November 14, 2017

CMS' latest effort to clear the Medicare appeals backlog

Daily Briefing

    CMS earlier this month announced that it has launched two new initiatives aimed at clearing a backlog of Medicare claims appeals.

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    Backlog details

    Medicare's recovery audit contractor (RAC) program identifies situations in which health care providers allegedly inappropriately billed Medicare and recouped overbilled funds.

    In May 2014, the American Hospital Association and a group of hospitals filed a lawsuit against HHS that claimed the length of time it takes to challenge a RAC decision violates the Medicare Act, which sets a 90-day-limit for such appeals to be settled.

    HHS agreed that the review process was taking too long but said the process has slowed because administrative judges' workloads between 2012 and 2013 increased by a factor of five. The department contended that it lacks sufficient funding to remedy the issue.

    A federal judge in December 2016 ordered HHS to clear the backlog by 2021 and to file progress reports every 90 days. To help remedy the issue, HHS last year issued a proposed rule aimed at simplifying the claims appeals process and reducing the backlog, which had reached more than 700,000 cases. However, HHS in a progress report filed in March said it lacks the money and resources needed to meet the court-ordered deadline to clear the backlog.

    CMS launches new initiatives aimed at clearing backlog

    In an effort to clear out the backlog, CMS announced that it was launching a low-volume appeals settlement option for certain health care providers.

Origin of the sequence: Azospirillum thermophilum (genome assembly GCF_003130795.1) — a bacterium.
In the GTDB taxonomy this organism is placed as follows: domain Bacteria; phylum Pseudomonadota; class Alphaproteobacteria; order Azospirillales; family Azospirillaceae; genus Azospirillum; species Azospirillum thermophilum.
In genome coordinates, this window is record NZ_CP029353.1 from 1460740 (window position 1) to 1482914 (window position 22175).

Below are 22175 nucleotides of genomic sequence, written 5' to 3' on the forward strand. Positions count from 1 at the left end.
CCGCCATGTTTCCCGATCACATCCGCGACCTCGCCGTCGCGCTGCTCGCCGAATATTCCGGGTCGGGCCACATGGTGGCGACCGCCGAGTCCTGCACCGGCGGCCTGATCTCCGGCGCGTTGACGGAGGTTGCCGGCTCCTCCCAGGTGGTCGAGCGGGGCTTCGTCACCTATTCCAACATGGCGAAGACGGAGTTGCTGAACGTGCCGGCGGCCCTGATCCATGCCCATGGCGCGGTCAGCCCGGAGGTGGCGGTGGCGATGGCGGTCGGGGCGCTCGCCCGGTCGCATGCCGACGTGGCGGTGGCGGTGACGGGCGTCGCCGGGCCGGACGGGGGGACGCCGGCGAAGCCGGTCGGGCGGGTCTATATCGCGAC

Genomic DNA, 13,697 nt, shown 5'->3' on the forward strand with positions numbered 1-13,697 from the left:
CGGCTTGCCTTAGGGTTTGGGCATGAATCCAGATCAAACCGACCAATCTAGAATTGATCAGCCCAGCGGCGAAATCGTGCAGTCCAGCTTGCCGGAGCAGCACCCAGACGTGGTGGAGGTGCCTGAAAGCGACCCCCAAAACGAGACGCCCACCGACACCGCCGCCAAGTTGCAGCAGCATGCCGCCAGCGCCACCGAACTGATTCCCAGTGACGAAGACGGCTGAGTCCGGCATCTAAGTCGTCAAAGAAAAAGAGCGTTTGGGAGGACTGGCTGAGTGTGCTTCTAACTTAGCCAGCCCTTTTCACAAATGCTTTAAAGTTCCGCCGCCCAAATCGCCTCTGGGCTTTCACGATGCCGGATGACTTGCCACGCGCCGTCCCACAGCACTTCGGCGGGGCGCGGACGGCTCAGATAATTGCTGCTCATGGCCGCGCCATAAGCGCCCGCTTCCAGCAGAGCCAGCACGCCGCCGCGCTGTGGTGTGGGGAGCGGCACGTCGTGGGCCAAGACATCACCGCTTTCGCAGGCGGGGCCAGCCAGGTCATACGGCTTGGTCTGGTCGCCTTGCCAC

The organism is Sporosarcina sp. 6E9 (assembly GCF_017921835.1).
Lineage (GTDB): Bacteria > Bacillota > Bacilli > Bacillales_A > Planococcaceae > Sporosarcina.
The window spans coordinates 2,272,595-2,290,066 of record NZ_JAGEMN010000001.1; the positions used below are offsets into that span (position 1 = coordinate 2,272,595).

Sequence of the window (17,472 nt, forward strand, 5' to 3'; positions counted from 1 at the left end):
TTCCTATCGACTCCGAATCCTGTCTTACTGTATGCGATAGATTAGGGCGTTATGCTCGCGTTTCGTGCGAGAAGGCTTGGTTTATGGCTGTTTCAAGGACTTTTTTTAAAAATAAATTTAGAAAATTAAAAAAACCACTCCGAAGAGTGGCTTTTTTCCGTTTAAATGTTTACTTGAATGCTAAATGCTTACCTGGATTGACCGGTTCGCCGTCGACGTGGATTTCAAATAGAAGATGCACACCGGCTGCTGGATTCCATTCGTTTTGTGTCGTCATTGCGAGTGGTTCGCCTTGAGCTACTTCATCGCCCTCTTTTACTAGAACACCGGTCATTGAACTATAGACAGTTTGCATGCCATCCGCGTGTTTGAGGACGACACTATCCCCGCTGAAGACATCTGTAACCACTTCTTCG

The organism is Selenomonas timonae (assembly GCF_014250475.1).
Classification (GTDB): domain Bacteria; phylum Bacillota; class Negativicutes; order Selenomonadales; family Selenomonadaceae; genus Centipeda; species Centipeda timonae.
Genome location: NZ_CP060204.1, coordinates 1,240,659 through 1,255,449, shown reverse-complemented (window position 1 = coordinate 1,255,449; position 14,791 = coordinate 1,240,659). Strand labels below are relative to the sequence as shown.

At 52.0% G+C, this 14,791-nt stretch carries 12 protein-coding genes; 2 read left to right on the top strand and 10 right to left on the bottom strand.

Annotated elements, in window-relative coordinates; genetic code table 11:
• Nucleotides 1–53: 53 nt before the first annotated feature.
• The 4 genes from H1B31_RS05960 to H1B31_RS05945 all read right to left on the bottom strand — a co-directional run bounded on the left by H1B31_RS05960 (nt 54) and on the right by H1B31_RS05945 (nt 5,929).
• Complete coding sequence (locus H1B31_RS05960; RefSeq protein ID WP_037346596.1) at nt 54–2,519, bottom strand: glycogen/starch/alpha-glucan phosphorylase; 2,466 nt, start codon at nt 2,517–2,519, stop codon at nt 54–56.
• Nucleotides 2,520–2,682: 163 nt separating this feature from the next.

CMS said the new process would apply to providers with fewer than 500 Medicare Part A or Part B claims appeals—totaling no more than $9,000 per claim—pending with the Office of Medicare Hearings and Appeals (OMHA) and the Medicare Appeals Council as of Nov. 3. According to RACmonitor, CMS on its website states that providers also will need to meet "certain other conditions" to be eligible for the low-value appeals settlement option, but does not detail those conditions. CMS said it would settle qualifying appeals at 62% of the net allowed amount. The agency directed interested providers to continue monitoring its website for further details.

    In addition, CMS said OMHA would expand its settlement conference facilitation process for certain providers that do not qualify for the low-volume appeals option. CMS said it would release more details about that initiative on OMHA's website in the coming weeks (Ellison, Becker's Hospital CFO Report, 11/10; Wachler/Diesel Roumayah, RACmonitor, 11/9; Burris, Niecko-Majjum, National Law Review, 11/9).

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